Giles Keyte/Focus Features via AP

An obscured figure darts through a nocturnal forest. The music is tense, momentous. Then, those first immortal words – the instantly recognisable rallying call – so softly-spoken, yet stupendous in their goosebump-inducing significance: ‘Target acquired’.

The words, of course, are of our eponymous hero, Johnny English, once more resurrected for the big screen after a seven-year hiatus as the only bumbling MI7 agent capable of tackling the threat of our new-fangled, tech-savvy villain. This is Johnny English Strikes Again

For those of us who know our Pascal Sauvage from our Artem Karlenko, Johnny English – now a trilogy – is without question an era-defining masterpiece of modern cinema. However fallible, oppugnant and confusticating spy spoof features usually are, (indeed, one might say, as is the human condition in general,) the comedic genius that infuses these films makes it rise high above the pack. 

"Too many of the action scenes in Strikes Again are pointlessly over-long, and too much of the plot relies on gadgets and gadget-related jokes."

Why do the words ‘target acquired’ so thrill the Johnny English aficionado? I believe it is the lip-licking awe with which English savours those words, the sincerity as he grins mockingly at his helpless victim, before he ensnares the eleven-year old child in his man-trap. An instant classic. (I am also informed by Google that ‘Target Acquired’ is the name of the fourteenth book of the Ethan Jones spy thriller series: if that isn’t quality intertextuality, I don’t know what is.)

You might, however, read in other (generally negative) reviews about the problems of this third feature. Certainly, this is a weaker film than the first two: in those, John Malkovich and Dominic West are formidable (compare Sauvage’s henchmen taking the Queen’s corgis hostage); the third film’s villain is practically laughable in comparison. Too many of the action scenes in Strikes Again are pointlessly over-long, and too much of the plot relies on gadgets and gadget-related jokes. I would also like to have seen Ophelia, the Russian spy, given more of the script – she seems almost to fade away from the action about halfway through the film: a shame, since she is the closest thing the series has to a powerful female co-lead. (How far is this the responsibility of what basically started out as a Bond parody? – alas, a question for another time.)

Johnny (Rowan Atkinson) with Ophelia (Olga Kurylenko)Universal Picture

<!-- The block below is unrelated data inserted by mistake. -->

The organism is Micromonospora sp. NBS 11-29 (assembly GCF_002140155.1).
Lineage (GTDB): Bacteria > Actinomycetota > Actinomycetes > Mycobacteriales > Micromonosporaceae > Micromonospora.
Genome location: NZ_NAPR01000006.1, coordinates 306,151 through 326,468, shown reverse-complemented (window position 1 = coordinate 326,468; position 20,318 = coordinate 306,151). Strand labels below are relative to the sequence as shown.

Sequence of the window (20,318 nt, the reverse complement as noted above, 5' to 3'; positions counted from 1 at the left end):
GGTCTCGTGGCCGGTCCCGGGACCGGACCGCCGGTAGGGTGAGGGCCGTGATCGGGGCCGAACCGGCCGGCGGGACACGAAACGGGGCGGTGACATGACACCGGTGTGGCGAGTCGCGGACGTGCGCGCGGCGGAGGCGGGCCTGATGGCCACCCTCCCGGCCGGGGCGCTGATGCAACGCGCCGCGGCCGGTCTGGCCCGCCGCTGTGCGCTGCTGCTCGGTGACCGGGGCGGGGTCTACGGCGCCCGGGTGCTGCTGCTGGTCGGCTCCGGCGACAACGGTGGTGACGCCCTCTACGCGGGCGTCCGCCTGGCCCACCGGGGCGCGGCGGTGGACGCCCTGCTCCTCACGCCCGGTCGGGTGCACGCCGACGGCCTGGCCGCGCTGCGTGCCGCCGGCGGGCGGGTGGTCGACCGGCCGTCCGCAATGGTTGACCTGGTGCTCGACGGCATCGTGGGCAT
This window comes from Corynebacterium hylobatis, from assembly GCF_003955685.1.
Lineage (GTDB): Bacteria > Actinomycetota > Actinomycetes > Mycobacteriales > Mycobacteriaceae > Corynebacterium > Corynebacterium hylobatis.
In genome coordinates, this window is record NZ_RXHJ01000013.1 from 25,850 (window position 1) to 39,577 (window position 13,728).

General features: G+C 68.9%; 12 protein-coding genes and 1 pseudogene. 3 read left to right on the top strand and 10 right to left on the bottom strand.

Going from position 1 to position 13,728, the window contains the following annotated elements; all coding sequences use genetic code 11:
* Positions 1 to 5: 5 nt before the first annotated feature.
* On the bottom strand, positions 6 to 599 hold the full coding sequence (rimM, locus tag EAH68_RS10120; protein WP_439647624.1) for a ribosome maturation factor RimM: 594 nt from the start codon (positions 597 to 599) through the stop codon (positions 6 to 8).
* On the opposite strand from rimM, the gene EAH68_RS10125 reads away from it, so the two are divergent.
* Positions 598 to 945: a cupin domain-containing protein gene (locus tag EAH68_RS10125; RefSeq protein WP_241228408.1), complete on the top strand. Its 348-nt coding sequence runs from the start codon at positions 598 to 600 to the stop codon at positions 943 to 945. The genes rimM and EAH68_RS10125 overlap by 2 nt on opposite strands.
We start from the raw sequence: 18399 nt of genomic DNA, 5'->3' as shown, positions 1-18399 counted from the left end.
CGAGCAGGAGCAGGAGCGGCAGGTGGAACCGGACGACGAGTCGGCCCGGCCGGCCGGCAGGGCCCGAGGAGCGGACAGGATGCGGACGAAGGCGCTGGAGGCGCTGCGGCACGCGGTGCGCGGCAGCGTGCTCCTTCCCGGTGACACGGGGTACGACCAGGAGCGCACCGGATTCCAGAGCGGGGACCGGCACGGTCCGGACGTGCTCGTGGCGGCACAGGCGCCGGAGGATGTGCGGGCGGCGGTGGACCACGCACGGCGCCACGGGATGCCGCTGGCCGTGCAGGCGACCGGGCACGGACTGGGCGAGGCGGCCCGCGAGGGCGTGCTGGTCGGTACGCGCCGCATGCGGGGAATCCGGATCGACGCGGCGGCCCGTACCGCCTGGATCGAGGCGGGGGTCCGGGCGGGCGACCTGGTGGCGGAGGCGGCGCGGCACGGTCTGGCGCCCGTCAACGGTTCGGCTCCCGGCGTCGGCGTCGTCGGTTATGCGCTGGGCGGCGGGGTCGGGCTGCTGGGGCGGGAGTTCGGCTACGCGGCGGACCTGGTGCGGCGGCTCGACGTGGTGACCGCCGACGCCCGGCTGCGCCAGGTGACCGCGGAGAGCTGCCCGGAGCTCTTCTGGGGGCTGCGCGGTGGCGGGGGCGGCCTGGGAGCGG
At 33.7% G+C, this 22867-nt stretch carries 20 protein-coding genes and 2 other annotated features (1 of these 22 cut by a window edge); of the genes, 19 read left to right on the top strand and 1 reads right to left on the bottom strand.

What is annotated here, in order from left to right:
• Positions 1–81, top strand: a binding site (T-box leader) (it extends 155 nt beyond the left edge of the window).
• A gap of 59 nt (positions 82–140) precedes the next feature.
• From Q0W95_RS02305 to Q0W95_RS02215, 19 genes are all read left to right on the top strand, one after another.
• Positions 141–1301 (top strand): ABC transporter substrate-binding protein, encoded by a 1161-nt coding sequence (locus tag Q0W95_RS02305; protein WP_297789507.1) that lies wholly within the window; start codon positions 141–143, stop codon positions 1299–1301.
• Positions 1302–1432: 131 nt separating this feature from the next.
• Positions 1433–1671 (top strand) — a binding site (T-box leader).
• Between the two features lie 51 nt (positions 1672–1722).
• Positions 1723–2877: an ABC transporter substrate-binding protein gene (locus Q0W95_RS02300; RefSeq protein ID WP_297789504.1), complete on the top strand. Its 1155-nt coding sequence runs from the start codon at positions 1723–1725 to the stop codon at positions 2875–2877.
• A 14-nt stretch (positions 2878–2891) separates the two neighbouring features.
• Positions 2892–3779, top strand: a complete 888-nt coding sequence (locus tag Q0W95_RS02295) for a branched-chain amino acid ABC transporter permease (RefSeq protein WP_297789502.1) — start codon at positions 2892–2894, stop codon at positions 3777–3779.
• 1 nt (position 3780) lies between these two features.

The main sticking-point: the film doesn’t take enough time to set up its characters. We are thrust immediately into a story that rockets from gag to gag, without any time to sit back and reflect, perhaps, on the tenderness of English’s reuniting with Bough, or to linger on the supposed evilness of the villain before their attempted world domination.

So why is this film still so extraordinary? Why do I still rate it among the very best of all time? Why is it deserving of every Oscar the Academy has to offer? (Am I going too far here?)

The answer is, of course, simple. Rowan Atkinson. Even in his sixties, the man is an incandescent screen presence, showing no sign of relinquishing any of his comedic adroitness. Shining in every laugh-filled scene, from the attempted casualness in his checking teacups for the bleeping of an exploding pen-lid; to trying suavely to pass off getting a cocktail umbrella stuck up his nose in a bar (there’s a fantastic nut joke in that very scene: don’t miss it); to assaulting and throwing overboard a conductor from the top deck of an open-top London bus – this is vintage Atkinson. 


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Building a career on a talent for visual and physical humour modelled on the likes of Jacuqes Tati and drawing comparisons to Charlie Chaplain, he’s a unique performer, and for good reason a universally-renowned star. And he is popular internationally, especially amongst the Asian market: Strikes Again was released early in many Asian countries, and follows the first two films (the second of which was, indeed, largely set in China) in grossing highly there: as of time of writing, almost $5m in Malaysia. 

Atkinson is, of course, best-known for his portrayal of the clueless Mr. Bean, and there’s a large helping of Bean in this film – and not just in the man’s indomitable facial expressions. English’s smooth ‘danke shun’ to a French waiter, and his later attempted de-shelling of a lobster (yes, it’s very funny), are both straight out of the Bean textbook – and actually, variations of skits in Mr. Bean’s Holiday. There’s more of Bean than there has been yet in the series – but this is no bad thing when Atkinson is still, after 40 years of pure entertainment, in such rollicking form.

It will be a national tragedy on an unparalleled level when we see the end of Atkinson’s career. Will there be another English film? And as I conclude my piece, there is a certain touching element of pathos as a bus bearing the image of the great man’s face, advertising this very film, rolls past the window. The silver of his hair. Will we ever see the likes of him again? 

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